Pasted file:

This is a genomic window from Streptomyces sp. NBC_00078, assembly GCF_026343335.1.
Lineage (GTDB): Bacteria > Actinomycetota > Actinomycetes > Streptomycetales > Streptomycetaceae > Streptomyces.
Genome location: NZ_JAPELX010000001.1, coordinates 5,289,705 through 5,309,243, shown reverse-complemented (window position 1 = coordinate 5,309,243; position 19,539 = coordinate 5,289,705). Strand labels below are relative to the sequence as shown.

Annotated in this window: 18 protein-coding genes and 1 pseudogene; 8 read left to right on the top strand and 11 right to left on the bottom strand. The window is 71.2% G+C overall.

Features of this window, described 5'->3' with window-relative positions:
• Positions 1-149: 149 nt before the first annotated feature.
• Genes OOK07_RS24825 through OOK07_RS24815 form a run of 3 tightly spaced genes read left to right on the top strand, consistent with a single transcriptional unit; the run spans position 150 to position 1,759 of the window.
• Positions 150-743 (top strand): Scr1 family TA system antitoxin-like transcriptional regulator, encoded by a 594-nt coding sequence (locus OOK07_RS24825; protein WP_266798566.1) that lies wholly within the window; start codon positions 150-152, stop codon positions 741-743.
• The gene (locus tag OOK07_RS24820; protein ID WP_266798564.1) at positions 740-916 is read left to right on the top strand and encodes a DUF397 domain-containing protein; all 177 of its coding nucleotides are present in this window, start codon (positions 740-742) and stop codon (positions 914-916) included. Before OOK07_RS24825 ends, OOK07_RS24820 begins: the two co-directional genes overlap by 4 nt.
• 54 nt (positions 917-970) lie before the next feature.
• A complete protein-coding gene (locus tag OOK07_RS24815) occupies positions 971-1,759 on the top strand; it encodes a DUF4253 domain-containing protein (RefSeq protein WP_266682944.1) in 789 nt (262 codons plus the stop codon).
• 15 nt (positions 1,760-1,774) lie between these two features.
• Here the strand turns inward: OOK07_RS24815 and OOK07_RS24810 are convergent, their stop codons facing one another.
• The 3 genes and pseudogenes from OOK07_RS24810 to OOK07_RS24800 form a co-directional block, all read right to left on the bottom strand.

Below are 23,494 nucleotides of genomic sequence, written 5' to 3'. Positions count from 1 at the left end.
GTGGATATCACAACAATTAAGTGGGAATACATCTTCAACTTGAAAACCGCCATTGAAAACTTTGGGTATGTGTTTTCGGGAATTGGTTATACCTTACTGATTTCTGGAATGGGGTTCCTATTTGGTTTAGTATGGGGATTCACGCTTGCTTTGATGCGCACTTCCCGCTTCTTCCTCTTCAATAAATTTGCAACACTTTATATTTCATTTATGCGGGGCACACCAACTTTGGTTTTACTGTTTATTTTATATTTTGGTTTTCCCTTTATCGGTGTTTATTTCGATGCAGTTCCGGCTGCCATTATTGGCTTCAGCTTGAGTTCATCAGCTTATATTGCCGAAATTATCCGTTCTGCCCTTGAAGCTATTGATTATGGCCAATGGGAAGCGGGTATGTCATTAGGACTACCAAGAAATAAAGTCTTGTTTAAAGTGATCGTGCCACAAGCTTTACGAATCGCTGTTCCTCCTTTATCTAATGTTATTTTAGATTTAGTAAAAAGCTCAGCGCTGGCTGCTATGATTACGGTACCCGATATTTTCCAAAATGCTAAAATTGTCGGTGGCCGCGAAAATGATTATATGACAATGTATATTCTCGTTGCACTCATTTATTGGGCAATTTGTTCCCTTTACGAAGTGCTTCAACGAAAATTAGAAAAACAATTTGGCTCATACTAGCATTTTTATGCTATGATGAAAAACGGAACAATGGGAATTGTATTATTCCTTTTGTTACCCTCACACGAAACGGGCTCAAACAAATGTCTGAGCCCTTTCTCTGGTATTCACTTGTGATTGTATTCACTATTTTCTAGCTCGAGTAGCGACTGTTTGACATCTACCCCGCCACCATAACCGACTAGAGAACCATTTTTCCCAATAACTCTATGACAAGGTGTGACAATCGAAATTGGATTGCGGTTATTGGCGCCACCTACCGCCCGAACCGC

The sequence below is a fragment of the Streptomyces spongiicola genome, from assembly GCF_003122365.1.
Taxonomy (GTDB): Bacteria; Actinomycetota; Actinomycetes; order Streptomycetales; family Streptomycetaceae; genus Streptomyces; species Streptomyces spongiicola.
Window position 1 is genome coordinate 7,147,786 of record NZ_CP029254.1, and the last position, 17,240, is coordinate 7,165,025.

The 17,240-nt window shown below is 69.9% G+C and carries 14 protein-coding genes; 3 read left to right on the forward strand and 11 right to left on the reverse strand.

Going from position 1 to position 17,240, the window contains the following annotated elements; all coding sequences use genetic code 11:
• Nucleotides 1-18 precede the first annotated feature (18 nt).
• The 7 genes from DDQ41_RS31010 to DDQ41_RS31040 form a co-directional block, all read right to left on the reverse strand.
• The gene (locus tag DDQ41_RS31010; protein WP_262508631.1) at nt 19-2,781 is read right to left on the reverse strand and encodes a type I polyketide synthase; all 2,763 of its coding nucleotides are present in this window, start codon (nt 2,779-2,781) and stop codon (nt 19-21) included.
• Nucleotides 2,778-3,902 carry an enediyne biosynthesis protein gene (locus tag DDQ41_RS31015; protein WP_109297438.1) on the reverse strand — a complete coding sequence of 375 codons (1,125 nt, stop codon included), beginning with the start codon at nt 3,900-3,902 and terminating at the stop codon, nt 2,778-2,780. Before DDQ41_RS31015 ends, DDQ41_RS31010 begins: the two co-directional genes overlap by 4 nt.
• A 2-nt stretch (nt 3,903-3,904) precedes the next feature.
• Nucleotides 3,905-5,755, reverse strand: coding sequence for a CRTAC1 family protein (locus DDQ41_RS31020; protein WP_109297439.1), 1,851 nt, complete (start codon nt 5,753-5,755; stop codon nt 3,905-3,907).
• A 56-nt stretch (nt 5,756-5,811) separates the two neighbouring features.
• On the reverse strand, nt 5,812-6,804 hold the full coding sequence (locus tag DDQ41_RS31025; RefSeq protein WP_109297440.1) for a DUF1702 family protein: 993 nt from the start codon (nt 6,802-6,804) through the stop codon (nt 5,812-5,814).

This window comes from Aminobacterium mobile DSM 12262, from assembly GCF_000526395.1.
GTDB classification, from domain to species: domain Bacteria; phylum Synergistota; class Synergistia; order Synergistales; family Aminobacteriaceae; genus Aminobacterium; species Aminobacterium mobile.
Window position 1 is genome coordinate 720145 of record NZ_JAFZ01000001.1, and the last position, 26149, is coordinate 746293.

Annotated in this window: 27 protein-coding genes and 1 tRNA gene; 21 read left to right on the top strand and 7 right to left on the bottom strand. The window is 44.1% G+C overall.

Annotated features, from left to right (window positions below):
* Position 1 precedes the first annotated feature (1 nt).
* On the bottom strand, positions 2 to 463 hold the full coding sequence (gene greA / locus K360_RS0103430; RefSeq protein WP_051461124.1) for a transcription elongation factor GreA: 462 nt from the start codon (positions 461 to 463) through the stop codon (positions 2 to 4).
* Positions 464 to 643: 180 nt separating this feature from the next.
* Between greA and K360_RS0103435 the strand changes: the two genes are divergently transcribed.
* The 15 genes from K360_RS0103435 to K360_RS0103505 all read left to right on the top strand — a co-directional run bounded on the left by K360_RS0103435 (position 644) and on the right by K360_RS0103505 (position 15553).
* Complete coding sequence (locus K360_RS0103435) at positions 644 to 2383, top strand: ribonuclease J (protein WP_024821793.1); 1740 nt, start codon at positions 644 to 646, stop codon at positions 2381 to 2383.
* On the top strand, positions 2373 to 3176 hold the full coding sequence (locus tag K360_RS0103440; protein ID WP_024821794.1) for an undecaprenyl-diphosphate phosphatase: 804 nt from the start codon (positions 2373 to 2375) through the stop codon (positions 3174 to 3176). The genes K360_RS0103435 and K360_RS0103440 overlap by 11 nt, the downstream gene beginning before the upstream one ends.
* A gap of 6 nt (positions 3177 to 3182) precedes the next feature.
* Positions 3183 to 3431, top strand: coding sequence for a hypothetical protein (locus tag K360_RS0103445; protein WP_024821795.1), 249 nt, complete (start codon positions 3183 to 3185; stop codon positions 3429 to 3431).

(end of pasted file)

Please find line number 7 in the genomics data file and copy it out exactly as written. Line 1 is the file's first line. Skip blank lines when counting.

• Genes OOK07_RS24825 through OOK07_RS24815 form a run of 3 tightly spaced genes read left to right on the top strand, consistent with a single transcriptional unit; the run spans position 150 to position 1,759 of the window.